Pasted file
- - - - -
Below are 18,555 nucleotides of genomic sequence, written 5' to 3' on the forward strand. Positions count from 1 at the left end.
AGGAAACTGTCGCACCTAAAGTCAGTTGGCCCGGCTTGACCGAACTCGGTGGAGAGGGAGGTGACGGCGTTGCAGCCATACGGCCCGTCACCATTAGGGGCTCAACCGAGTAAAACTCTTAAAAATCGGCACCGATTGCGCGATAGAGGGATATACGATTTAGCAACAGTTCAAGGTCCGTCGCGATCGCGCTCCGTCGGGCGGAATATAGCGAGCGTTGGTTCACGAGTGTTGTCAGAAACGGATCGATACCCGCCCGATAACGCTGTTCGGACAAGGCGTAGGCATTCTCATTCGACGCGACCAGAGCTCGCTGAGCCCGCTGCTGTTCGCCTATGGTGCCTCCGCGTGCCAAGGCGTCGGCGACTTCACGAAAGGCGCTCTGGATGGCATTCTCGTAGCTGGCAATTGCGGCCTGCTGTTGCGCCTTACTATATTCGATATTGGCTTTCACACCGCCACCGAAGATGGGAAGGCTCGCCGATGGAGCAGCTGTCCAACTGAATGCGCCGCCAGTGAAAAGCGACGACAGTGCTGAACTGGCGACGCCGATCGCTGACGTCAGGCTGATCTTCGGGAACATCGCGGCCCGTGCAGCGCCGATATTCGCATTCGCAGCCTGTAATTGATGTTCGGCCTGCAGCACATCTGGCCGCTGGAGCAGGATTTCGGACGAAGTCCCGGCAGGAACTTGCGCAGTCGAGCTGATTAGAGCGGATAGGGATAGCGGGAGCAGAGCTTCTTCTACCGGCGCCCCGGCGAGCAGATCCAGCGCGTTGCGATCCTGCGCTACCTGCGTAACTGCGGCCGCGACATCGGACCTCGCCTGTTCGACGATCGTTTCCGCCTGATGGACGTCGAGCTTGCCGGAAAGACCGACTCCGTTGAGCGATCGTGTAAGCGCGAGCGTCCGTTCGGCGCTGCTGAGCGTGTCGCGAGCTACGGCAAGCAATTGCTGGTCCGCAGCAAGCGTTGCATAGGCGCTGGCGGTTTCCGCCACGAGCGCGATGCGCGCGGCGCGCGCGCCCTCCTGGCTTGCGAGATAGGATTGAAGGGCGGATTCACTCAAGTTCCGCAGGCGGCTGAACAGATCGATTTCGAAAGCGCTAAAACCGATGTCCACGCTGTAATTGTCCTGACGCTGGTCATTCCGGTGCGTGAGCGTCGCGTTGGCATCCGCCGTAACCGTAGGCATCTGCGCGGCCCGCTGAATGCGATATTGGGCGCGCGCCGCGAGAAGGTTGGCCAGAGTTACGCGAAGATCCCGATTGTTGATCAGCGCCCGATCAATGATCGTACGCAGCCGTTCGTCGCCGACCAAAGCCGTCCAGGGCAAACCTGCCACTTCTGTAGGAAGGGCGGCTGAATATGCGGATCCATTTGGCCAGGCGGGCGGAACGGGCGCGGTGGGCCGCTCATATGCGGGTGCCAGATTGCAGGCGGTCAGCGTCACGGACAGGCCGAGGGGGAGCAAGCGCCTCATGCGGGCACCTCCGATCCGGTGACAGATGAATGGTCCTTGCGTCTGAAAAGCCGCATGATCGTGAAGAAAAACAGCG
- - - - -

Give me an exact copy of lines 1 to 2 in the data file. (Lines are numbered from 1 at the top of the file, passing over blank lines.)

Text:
Below are 18,555 nucleotides of genomic sequence, written 5' to 3' on the forward strand. Positions count from 1 at the left end.
AGGAAACTGTCGCACCTAAAGTCAGTTGGCCCGGCTTGACCGAACTCGGTGGAGAGGGAGGTGACGGCGTTGCAGCCATACGGCCCGTCACCATTAGGGGCTCAACCGAGTAAAACTCTTAAAAATCGGCACCGATTGCGCGATAGAGGGATATACGATTTAGCAACAGTTCAAGGTCCGTCGCGATCGCGCTCCGTCGGGCGGAATATAGCGAGCGTTGGTTCACGAGTGTTGTCAGAAACGGATCGATACCCGCCCGATAACGCTGTTCGGACAAGGCGTAGGCATTCTCATTCGACGCGACCAGAGCTCGCTGAGCCCGCTGCTGTTCGCCTATGGTGCCTCCGCGTGCCAAGGCGTCGGCGACTTCACGAAAGGCGCTCTGGATGGCATTCTCGTAGCTGGCAATTGCGGCCTGCTGTTGCGCCTTACTATATTCGATATTGGCTTTCACACCGCCACCGAAGATGGGAAGGCTCGCCGATGGAGCAGCTGTCCAACTGAATGCGCCGCCAGTGAAAAGCGACGACAGTGCTGAACTGGCGACGCCGATCGCTGACGTCAGGCTGATCTTCGGGAACATCGCGGCCCGTGCAGCGCCGATATTCGCATTCGCAGCCTGTAATTGATGTTCGGCCTGCAGCACATCTGGCCGCTGGAGCAGGATTTCGGACGAAGTCCCGGCAGGAACTTGCGCAGTCGAGCTGATTAGAGCGGATAGGGATAGCGGGAGCAGAGCTTCTTCTACCGGCGCCCCGGCGAGCAGATCCAGCGCGTTGCGATCCTGCGCTACCTGCGTAACTGCGGCCGCGACATCGGACCTCGCCTGTTCGACGATCGTTTCCGCCTGATGGACGTCGAGCTTGCCGGAAAGACCGACTCCGTTGAGCGATCGTGTAAGCGCGAGCGTCCGTTCGGCGCTGCTGAGCGTGTCGCGAGCTACGGCAAGCAATTGCTGGTCCGCAGCAAGCGTTGCATAGGCGCTGGCGGTTTCCGCCACGAGCGCGATGCGCGCGGCGCGCGCGCCCTCCTGGCTTGCGAGATAGGATTGAAGGGCGGATTCACTCAAGTTCCGCAGGCGGCTGAACAGATCGATTTCGAAAGCGCTAAAACCGATGTCCACGCTGTAATTGTCCTGACGCTGGTCATTCCGGTGCGTGAGCGTCGCGTTGGCATCCGCCGTAACCGTAGGCATCTGCGCGGCCCGCTGAATGCGATATTGGGCGCGCGCCGCGAGAAGGTTGGCCAGAGTTACGCGAAGATCCCGATTGTTGATCAGCGCCCGATCAATGATCGTACGCAGCCGTTCGTCGCCGACCAAAGCCGTCCAGGGCAAACCTGCCACTTCTGTAGGAAGGGCGGCTGAATATGCGGATCCATTTGGCCAGGCGGGCGGAACGGGCGCGGTGGGCCGCTCATATGCGGGTGCCAGATTGCAGGCGGTCAGCGTCACGGACAGGCCGAGGGGGAGCAAGCGCCTCATGCGGGCACCTCCGATCCGGTGACAGATGAATGGTCCTTGCGTCTGAAAAGCCGCATGATCGTGAAGAAAAACAGCG